Agent Orange in Vietnam: The fight for justice continues

“I saw a plane pass with a cloud behind it. And then my whole body was drenched in a sticky powder, and I started coughing and coughing. I didn’t know that this powder that had just poisoned me was a poison” – quoted from the documentary “The People versus Agent Orange”. 

47 years after the war passed, Vietnam is still reaping the dire consequences of a war crime – the spraying of Agent Orange over South Vietnam. There are millions of innocent victims bearing the consequences of the use of one of the world’s most toxic chemicals. Even though the United States has acknowledged the need to compensate the victims and clean up the environment, it does not mean the funding processes are touching the needs of every victim. Additionally, many believe that the fact the US or any party involved has not admitted their responsibilities in the use of chemical weapons has impeded efforts to ensure justice for the victims of Agent Orange. While the governments of the two countries continued to bring compensation to those in need, many activists have strived to expose the truths of the war to the media or file lawsuits against chemical companies that produced Agent Orange. The message of these activists is clear: The spraying of Agent Orange should not be remembered as something from the past, but as a reminder to any international actors involved in conflicts to not repeat such crimes ever again.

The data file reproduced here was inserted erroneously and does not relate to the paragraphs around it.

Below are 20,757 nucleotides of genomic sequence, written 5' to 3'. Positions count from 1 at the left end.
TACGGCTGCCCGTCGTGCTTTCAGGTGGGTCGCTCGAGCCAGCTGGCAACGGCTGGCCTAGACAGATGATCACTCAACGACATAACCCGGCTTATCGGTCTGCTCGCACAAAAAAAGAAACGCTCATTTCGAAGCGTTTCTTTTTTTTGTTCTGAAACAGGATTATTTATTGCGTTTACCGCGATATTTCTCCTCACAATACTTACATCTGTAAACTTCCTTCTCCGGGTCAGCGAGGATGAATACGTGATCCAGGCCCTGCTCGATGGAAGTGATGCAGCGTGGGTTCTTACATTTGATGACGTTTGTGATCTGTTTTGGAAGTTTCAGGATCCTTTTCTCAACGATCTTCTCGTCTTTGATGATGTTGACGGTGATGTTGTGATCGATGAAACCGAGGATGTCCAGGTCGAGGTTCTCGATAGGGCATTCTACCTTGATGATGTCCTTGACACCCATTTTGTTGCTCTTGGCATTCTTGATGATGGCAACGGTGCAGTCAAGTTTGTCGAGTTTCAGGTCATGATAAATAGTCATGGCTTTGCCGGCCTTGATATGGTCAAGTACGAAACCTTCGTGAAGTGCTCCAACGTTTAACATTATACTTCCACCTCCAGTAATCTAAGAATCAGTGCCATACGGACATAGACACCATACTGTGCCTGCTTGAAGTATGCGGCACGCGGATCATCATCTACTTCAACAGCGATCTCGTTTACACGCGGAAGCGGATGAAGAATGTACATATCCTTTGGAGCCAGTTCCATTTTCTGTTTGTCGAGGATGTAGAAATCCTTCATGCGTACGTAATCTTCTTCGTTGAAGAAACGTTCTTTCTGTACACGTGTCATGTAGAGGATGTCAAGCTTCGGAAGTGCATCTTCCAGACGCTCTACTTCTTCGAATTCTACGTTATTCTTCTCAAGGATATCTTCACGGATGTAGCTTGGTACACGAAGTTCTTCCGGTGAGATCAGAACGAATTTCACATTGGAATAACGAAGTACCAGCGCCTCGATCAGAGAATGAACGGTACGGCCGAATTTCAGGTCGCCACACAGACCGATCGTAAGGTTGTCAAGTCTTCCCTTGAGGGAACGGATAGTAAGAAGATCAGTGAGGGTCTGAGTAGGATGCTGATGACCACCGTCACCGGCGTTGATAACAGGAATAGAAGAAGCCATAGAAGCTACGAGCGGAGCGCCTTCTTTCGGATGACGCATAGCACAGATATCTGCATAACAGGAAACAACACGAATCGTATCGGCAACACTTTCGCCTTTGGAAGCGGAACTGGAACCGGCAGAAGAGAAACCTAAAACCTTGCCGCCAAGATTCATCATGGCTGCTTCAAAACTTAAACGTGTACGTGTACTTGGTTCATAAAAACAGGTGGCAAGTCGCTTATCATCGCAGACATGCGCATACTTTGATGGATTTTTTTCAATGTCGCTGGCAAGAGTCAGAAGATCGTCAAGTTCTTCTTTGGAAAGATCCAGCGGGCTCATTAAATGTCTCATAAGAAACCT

The consequences of Agent Orange

From 1961 to 1971, the United States sprayed over 12% of South Vietnam with over 360 kg of dioxin as a part of Operation Ranch Hand. The consequences remain a huge problem to not only the environment but those exposed to the toxin and their descendants. One of the deadliest chemicals known to science has been reported to cause massive contamination to the soil and the ecosystem of the three Indochina countries. Many species have disappeared. Forests, the shelters of millions of species, were deserted. Until this day, descendants of two to four million Vietnamese people were exposed to the toxin. According to the Vietnam Association for the Victims of Agent Orange (VAVA), an estimate of 4.8 million people in Vietnam are now the victims of congenital disabilities and many other diseases. Many continue to suffer illnesses associated with this chemical exposure, including cancers, Hodgkin’s disease, chloracne, Parkinson’s disease, porphyria cutanea tarda, ischemic heart disease, hypertension, Type 2 diabetes, birth deformities, and others. 

The problems were exacerbated for families in poverty. Nguyen Phan Que Mai, a novelist, and journalist who has been researching Agent Orange shared a story of her childhood. Living in a family whose everyday concern was about what to eat that day, Nguyen started to experience the dilemma between exposing her family members to the threat of being contaminated on the one hand and continuing to starve themselves on the other. Long days of starvation forced the small family to consume whatever they could eat, regardless of whether the food was contaminated. After she became a mother, Nguyen burst out every time she had to count the numbers of her newborn babies’ toes and fingers for the fear that her children could be disabled. Nguyen’s is one among many heart-wrenching stories about the victims of Agent Orange. Until now, many victims have lost their ability to function normally, let alone work to sustain their living.